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Sony DRM rootkit time-line recap, EFF calls for repairs

David Chartier

We've been following following the unsettling Sony DRM rootkit issue here at TUAW, but BoingBoing has really been following it, in part because one of their bloggers (Cory Doctorow) is kinda with the EFF, and if you at all value your digital privacy, you should thank them for their work in protecting it.

BoingBoing put together a time-line of events starting with the discovery of the rootkit issue, and it's a fairly interesting read whether you've been on top of things or if you're wondering what all this "Sony rootkit" rubbish is all about. Unfortunately, even if you're on OS X, Sony's barbaric attempt at 'protecting' their copyrights (while directly infringing on others') will affect you too. Either way, it's an interesting read about a sad, sad situation that isn't close to being over.

In the latest installment, the EFF has written an open letter to Sony, asking the company not only to recall their blatantly infectious discs, but also to take a number of steps to make reparations for the vast amount of damage they've caused.

More after the jump.

From publicizing the dangers of the discs (which they've lied about) to compensating consumers for the time and money they've had to spend to get rid of this wayward software, the laundry list of demands is long, but I must say: I agree wholeheartedly. The tech industry has widely come to accept every bug ridden and virus-friendly blunder that Microsoft calls software, but what Sony did wasn't a mistake or a circumstantial oversight: it was a direct decision, it is malicious software, and it's about high time a mega-super-extra huge content and product conglomerate like Sony learns the lesson that actions have consequences, and consumers aren't going to take it. I just might be on board with Dan Goodin over at Wired: maybe boycotting Sony isn't such a bad idea.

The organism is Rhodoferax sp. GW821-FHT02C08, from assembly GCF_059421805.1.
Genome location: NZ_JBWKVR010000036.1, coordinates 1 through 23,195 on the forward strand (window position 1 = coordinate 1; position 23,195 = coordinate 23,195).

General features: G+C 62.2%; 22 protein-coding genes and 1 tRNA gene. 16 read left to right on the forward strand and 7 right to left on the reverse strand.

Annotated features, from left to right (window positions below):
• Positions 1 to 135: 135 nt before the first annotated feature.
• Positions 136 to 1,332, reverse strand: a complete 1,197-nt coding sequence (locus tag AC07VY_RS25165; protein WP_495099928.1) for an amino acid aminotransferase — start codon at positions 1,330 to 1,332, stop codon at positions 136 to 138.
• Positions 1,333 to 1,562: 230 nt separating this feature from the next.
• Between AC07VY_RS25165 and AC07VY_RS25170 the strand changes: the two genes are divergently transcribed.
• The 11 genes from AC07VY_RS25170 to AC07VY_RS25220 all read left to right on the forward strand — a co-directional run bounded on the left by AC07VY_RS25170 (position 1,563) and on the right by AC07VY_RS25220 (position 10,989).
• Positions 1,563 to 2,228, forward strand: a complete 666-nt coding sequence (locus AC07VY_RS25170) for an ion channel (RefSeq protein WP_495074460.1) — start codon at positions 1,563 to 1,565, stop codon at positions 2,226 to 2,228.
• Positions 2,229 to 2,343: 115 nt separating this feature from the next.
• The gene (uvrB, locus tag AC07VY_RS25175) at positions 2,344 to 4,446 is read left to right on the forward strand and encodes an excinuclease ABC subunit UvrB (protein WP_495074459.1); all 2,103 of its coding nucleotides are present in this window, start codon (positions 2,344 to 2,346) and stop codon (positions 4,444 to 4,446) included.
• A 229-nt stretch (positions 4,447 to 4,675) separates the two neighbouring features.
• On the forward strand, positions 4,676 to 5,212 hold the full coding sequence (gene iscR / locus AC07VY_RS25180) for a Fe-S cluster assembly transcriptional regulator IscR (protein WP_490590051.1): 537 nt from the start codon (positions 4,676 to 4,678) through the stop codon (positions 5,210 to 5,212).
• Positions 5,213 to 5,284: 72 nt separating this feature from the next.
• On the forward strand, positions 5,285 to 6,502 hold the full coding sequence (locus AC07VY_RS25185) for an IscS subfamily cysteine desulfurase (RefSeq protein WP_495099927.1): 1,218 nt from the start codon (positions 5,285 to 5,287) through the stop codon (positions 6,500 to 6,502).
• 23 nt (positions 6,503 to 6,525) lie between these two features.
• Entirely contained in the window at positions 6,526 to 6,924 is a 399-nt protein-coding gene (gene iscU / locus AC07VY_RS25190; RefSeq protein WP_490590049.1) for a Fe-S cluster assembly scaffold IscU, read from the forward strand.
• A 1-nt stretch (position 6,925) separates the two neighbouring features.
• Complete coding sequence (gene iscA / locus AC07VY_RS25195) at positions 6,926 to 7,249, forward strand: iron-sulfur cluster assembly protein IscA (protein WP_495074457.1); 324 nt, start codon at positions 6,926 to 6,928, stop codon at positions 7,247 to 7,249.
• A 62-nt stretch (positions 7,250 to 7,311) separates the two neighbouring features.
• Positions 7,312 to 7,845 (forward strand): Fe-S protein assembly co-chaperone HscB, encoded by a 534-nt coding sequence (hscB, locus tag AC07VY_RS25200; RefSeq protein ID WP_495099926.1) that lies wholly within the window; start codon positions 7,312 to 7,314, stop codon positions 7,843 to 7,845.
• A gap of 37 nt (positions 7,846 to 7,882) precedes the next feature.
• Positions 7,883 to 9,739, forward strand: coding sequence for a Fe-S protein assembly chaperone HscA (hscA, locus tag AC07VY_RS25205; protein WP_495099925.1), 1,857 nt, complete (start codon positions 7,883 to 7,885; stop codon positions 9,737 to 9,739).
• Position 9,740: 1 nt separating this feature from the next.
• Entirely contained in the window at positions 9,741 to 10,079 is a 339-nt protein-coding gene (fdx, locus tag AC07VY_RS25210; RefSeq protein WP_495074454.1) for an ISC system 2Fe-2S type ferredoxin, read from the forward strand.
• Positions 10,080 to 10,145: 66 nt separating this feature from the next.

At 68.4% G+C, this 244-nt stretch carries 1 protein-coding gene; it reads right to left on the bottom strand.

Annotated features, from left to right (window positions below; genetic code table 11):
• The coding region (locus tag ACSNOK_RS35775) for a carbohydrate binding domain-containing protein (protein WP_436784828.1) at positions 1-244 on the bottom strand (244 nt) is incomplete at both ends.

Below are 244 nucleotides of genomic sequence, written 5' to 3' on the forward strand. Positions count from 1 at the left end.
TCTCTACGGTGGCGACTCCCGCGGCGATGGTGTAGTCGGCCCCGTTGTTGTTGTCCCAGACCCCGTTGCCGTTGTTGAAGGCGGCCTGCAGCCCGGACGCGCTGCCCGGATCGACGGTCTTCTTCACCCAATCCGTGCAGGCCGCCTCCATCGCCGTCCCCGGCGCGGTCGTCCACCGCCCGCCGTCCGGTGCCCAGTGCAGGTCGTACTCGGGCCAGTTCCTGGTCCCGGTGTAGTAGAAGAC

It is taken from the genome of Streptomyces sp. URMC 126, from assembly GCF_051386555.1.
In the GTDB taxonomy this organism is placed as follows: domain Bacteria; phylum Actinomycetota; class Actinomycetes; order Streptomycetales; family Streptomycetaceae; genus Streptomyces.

Ok, soapbox done. Thanks for listening. 

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